Obama's National Guard Pick Faces Hurdle
MICHELE NORRIS, host:
Now a story about who will lead the Army National Guard. This is not often a controversial post, but President Obama's nominee is running into some opposition. He is Major General Joseph Taluto. He served in Iraq during some of the worst fighting in the war, commanding a guard division. And it was an incident from that time in Iraq that is threatening to hold up his appointment. North Country Public Radio's Brian Mann explains.
BRIAN MANN: General Taluto commanded the 42nd Infantry Division, the National Guard unit from New York. In June 2005, two officers under his command were off duty at their base in Tikrit. They were killed when a powerful claymore mine detonated near their room. Military officials later accused an American, Staff Sergeant Alberto Martinez, of murdering his superior officers. But Siobhan Esposito, the widow of one of the murdered soldiers blames the man who led the 42nd, General Taluto.
Ms. SIOBHAN ESPOSITO: There were repeated death threats by Staff Sergeant Martinez against my husband's life in front of everyone and no one thought to enforce the rules.
MANN: Esposito says General Taluto tolerated lax discipline in Iraq and mishandled the investigation into her husband's murder.
Ms. ESPOSITO: My charge against General Taluto is not that he was, you know, the trigger man or that he had specific knowledge that my husband would be murdered by Staff Sergeant Martinez, but there was a systemic lack of discipline in the 42nd Infantry Division. And that was a product of the general's lack of concern and professional incompetence.
MANN: General Taluto is now head of New York's National Guard. He led one of the first guard units into New York City after 9/11. He drew wide praise earlier this month when he was tapped by President Obama to head the Army National Guard. But in a letter written last week, Virginia Senator Jim Webb, a member of the Armed Services Committee, urged the panel to review Siobhan Esposito's charges. Webb cited the quote, "gravity of her allegations" and asked that the confirmation be delayed until the committee has a chance to look into the matter.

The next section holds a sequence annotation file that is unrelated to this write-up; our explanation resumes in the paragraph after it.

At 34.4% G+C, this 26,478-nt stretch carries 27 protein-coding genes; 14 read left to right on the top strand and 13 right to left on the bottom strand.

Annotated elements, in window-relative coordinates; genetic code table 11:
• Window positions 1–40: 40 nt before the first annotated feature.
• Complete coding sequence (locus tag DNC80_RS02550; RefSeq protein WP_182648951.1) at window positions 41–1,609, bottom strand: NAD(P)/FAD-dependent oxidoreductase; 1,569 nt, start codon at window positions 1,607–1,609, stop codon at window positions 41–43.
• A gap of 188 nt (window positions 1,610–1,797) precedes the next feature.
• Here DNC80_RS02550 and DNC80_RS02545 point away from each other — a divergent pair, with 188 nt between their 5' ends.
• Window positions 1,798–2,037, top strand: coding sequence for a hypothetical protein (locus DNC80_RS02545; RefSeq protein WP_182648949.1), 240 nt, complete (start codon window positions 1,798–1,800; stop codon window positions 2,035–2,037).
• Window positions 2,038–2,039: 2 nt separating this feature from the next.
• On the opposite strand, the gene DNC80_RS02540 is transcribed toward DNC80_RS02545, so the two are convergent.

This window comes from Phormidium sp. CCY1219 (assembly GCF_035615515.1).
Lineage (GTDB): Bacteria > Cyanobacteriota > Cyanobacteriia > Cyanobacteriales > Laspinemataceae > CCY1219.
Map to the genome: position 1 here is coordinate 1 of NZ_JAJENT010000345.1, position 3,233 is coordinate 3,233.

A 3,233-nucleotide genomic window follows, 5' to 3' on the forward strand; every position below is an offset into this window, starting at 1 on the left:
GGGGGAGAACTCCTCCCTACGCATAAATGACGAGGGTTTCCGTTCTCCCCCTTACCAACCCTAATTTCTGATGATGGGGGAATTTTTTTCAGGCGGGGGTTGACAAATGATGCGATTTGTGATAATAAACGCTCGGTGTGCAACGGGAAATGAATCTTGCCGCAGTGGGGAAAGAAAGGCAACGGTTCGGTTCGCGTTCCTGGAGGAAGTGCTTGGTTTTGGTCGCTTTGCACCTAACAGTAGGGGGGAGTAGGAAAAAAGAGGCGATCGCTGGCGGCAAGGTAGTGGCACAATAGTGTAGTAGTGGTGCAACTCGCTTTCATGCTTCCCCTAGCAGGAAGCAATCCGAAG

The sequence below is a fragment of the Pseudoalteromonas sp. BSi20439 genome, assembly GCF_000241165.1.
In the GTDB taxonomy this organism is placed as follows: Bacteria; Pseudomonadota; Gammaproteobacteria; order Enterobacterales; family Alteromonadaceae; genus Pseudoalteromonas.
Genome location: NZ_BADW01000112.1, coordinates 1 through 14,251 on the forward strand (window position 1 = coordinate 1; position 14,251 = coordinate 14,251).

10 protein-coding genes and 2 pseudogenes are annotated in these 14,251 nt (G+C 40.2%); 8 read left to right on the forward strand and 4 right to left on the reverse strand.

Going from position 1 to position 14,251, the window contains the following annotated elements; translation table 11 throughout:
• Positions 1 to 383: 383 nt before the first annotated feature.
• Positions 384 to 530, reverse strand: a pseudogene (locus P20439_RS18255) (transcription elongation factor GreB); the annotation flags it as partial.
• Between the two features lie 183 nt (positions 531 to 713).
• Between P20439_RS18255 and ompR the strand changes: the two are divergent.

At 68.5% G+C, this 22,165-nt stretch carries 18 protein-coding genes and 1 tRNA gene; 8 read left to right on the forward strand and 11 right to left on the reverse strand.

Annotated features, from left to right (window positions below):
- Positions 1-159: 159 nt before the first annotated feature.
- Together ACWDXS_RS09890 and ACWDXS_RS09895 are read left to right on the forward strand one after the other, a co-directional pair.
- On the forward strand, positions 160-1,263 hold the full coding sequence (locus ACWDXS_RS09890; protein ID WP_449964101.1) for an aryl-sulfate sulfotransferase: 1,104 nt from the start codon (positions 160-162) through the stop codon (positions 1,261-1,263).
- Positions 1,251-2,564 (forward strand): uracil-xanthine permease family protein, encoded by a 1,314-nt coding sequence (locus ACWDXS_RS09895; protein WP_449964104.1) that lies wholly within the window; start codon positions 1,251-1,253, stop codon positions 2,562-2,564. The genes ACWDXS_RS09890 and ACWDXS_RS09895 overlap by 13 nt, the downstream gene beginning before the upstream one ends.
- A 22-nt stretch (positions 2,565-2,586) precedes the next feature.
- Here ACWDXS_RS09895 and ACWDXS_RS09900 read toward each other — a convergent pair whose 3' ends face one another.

General Taluto's spokesman, Eric Durr, wouldn't comment on Senator Webb's letter. But he said there was no way General Taluto could've known that a soldier under his command might kill a superior officer.
Mr. ERIC DURR (Spokesman to Major General Joseph Taluto): In the normal course of events, a general officer does not involve himself in what's going on in one of the 70-plus companies that would make up this 23,000 soldier task force.
MANN: The man accused of murdering Captain Phillip Esposito and Lieutenant Louis Allen was later acquitted after the court threw out key testimony. Esposito's widow feels the case was mishandled and holds the general responsible. But Durr says General Taluto had very little to do with the investigation or prosecution. It's unclear how serious a hurdle this will be for the general's nomination. The Senate Armed Services Committee has not yet scheduled to vote.
For NPR News, I'm Brian Mann.
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